Thursday, May 08, 2014

Donald Sterling, "The Free Market" as Coded Language, and a McDonald's That Sells Spaghetti and Blankets

I've been following the whole Donald Sterling fiasco pretty closely and one of the most interesting arguments I've come across in the many pieces I've read about it is from a faction of people who believe the NBA should not have done anything and should have instead let the "free market" sort it out. Of course here I'm using the term "interesting" in the passive-aggressive Midwestern sense, in that anything that doesn't make sense gets politely termed interesting. Because this argument most definitely does not make sense.

What is this free market argument? As always, it involves the free market magically doing the right thing, but more specifically, these folks are arguing that the NBA was wrong to intervene, because had they just left everything alone, fans would have decided not to patronize the Clippers, players would have decided not to play for the Clippers, advertisers and other corporate sponsors would have cut ties with the Clippers, and on and on until the market forced Sterling out.

While this line of thinking obviously ignores quite a bit of what we know about reality (ranging from the fact that many fans have continued to support their teams through far worse controversies, players are under contract and can't just up and leave the franchise without huge difficulties, advertisers have shown their complete willingness to work with utterly despicable people, etc.), it's interesting in how it not only shows how humorous free market fetishism is, but how it's becoming a loaded code word on the level of "states rights."

Much as proponents of states rights will say that slavery or segregation were really bad and they truly, honestly disagree with the practice but just think the federal government doesn't have the right to intervene in such situations, the "free market will fix it crowd" similarly pretends to be upset with Sterling, but just doesn't like the heavy-handed actions of the NBA.

But I say "pretends to" because that's obviously not the case. Because the NBA has neither acted with a heavy hand according to their own corporate franchising model, but even more so because this is actually a pretty prime example of the market forcing this change (without any government intervention whatsoever).

Why isn't it heavy handed for the NBA to force a sale of the Clippers (which has not happened yet but appears quite likely at this time)? Because the Clippers are not an independent business, but a franchise of the NBA. This is why the NBA can have things like salary caps or the ability to trade their employees, because technically the teams are all just subsets of one corporate entity (the NBA). These things would be gross violations of labor and business law if all 30 teams were actually completely separate businesses. So it's more akin to how individual McDonalds are independently owned and operated, but at the discretion of the McDonalds corporation and the ability to run one can be revoked at any time.

Which brings mean to the McDs that only sells spaghetti and blankets, as imagined by the late, great Mitch Hedberg (the joke starts at about 44 seconds in):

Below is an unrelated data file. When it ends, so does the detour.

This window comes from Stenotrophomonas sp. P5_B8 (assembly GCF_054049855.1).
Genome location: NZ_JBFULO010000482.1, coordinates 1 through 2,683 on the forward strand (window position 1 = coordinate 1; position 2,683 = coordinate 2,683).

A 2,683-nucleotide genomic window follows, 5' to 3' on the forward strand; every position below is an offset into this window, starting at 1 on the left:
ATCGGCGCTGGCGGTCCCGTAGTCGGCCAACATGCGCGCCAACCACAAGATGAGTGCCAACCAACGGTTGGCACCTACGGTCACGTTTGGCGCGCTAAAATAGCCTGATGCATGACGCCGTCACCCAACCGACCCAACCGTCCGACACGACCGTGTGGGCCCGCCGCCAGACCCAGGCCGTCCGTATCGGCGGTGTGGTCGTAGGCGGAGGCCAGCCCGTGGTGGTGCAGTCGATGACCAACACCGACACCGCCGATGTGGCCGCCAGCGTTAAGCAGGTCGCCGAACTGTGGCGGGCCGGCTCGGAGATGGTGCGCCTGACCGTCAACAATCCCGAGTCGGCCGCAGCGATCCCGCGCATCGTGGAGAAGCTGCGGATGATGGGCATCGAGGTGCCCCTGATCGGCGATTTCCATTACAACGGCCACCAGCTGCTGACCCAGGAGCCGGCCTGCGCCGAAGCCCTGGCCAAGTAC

For those to lazy to watch or for when the video is inevitably taken down, the crux of the joke is that Mitch notes the end of McDonalds commercials always end with "prices and participation may vary," so he jokes about opening a McDonalds that doesn't participate in anything. It's a good joke. But of course in reality if any McDonalds owner were to do anything even close to that their franchise would be yanked away immediately. Which is more-or-less what the NBA is doing to Stern Sterling (whoops! confused my S-named morons associated with the NBA).

But what really exposes the "Oh, I totally oppose what Stern Sterling has said and done, I just believe in the purity of the free market" argument to be a lie is that the free market is exactly why Stern Sterling is losing the team. The NBA, a private corporation, seeing the mountains of bad press, the threats of fans and advertisers to quit supporting the league until something was done, and a potential strike of both the Clippers and their first-round playoff opponent Warriors, decided that to protect their revenue streams, they needed to discontinue their relationship with Donald Sterling. This was all done without even the threat of government interference. A purely business decision made by a private business. The ouster of Donald Sterling couldn't get more free market if Ayn Rand came back from the dead to team up with Ron Paul to personally arrange a hostile takeover of the Clippers.

And this is why the free market argument is clearly a code word meant to derail the conversation from one about the continuing presence of racism in our society to one of how private businesses should be allowed to act. Because again, this was pretty much the model example of the free market taking care of things with no outside intervention. So if you're going to use the notion that it should have been left up to the free market when that is unequivocally what has already happened, it makes it pretty clear that maybe your problem is more that this was one of those rare occasions in which someone's life-long legacy of overt and institutional racism finally brought some consequences...


Craig said...

I agree with you on some of your Sterling views here, but you have a huge error in your post. You freely interchange the name, "Sterling" and "Stern" as the owner. The owner is Sterling. The former commissioner was Stern. The current commissioner is Silver. Too many "S names" for sure, but important to get that straight.

Woz said...

Ha, good catch. I've also got quite a few criticisms of Stern, so I guess that slips through sometimes...